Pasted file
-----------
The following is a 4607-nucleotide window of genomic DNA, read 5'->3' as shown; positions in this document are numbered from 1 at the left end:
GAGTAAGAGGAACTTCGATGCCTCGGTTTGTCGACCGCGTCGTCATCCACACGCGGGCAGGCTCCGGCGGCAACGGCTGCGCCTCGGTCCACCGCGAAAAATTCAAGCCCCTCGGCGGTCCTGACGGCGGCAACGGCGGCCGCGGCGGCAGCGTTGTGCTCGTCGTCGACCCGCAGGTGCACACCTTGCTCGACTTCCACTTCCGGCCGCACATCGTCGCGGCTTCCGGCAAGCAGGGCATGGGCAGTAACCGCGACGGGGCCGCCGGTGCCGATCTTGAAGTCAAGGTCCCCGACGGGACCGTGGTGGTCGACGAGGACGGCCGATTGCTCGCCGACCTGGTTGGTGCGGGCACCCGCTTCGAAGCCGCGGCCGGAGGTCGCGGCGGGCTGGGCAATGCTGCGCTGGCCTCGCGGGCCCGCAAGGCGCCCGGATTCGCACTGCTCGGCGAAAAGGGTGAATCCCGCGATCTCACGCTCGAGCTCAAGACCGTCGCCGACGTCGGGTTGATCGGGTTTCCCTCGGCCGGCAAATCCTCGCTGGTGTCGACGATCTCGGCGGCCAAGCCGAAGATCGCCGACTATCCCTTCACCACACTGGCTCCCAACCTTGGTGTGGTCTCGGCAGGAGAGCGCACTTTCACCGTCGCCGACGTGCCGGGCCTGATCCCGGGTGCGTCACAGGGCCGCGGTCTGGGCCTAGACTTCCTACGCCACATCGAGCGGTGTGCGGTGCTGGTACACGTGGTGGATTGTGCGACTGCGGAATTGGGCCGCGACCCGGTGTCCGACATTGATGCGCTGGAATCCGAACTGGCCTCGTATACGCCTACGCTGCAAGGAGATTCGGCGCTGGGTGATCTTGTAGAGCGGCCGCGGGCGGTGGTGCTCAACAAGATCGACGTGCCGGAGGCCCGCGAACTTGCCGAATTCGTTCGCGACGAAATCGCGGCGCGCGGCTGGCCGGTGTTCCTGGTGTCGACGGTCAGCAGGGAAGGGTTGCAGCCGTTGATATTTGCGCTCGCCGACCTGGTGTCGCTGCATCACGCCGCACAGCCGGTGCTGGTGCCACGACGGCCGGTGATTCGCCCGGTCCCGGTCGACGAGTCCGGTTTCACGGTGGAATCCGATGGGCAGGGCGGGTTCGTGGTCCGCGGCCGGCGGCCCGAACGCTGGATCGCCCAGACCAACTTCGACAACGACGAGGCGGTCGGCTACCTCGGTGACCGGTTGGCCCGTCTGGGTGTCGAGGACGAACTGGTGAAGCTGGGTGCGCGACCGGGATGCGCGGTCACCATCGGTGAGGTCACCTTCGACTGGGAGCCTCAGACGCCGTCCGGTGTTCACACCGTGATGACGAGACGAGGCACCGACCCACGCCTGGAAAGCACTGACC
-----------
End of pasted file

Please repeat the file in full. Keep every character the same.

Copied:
The following is a 4607-nucleotide window of genomic DNA, read 5'->3' as shown; positions in this document are numbered from 1 at the left end:
GAGTAAGAGGAACTTCGATGCCTCGGTTTGTCGACCGCGTCGTCATCCACACGCGGGCAGGCTCCGGCGGCAACGGCTGCGCCTCGGTCCACCGCGAAAAATTCAAGCCCCTCGGCGGTCCTGACGGCGGCAACGGCGGCCGCGGCGGCAGCGTTGTGCTCGTCGTCGACCCGCAGGTGCACACCTTGCTCGACTTCCACTTCCGGCCGCACATCGTCGCGGCTTCCGGCAAGCAGGGCATGGGCAGTAACCGCGACGGGGCCGCCGGTGCCGATCTTGAAGTCAAGGTCCCCGACGGGACCGTGGTGGTCGACGAGGACGGCCGATTGCTCGCCGACCTGGTTGGTGCGGGCACCCGCTTCGAAGCCGCGGCCGGAGGTCGCGGCGGGCTGGGCAATGCTGCGCTGGCCTCGCGGGCCCGCAAGGCGCCCGGATTCGCACTGCTCGGCGAAAAGGGTGAATCCCGCGATCTCACGCTCGAGCTCAAGACCGTCGCCGACGTCGGGTTGATCGGGTTTCCCTCGGCCGGCAAATCCTCGCTGGTGTCGACGATCTCGGCGGCCAAGCCGAAGATCGCCGACTATCCCTTCACCACACTGGCTCCCAACCTTGGTGTGGTCTCGGCAGGAGAGCGCACTTTCACCGTCGCCGACGTGCCGGGCCTGATCCCGGGTGCGTCACAGGGCCGCGGTCTGGGCCTAGACTTCCTACGCCACATCGAGCGGTGTGCGGTGCTGGTACACGTGGTGGATTGTGCGACTGCGGAATTGGGCCGCGACCCGGTGTCCGACATTGATGCGCTGGAATCCGAACTGGCCTCGTATACGCCTACGCTGCAAGGAGATTCGGCGCTGGGTGATCTTGTAGAGCGGCCGCGGGCGGTGGTGCTCAACAAGATCGACGTGCCGGAGGCCCGCGAACTTGCCGAATTCGTTCGCGACGAAATCGCGGCGCGCGGCTGGCCGGTGTTCCTGGTGTCGACGGTCAGCAGGGAAGGGTTGCAGCCGTTGATATTTGCGCTCGCCGACCTGGTGTCGCTGCATCACGCCGCACAGCCGGTGCTGGTGCCACGACGGCCGGTGATTCGCCCGGTCCCGGTCGACGAGTCCGGTTTCACGGTGGAATCCGATGGGCAGGGCGGGTTCGTGGTCCGCGGCCGGCGGCCCGAACGCTGGATCGCCCAGACCAACTTCGACAACGACGAGGCGGTCGGCTACCTCGGTGACCGGTTGGCCCGTCTGGGTGTCGAGGACGAACTGGTGAAGCTGGGTGCGCGACCGGGATGCGCGGTCACCATCGGTGAGGTCACCTTCGACTGGGAGCCTCAGACGCCGTCCGGTGTTCACACCGTGATGACGAGACGAGGCACCGACCCACGCCTGGAAAGCACTGACC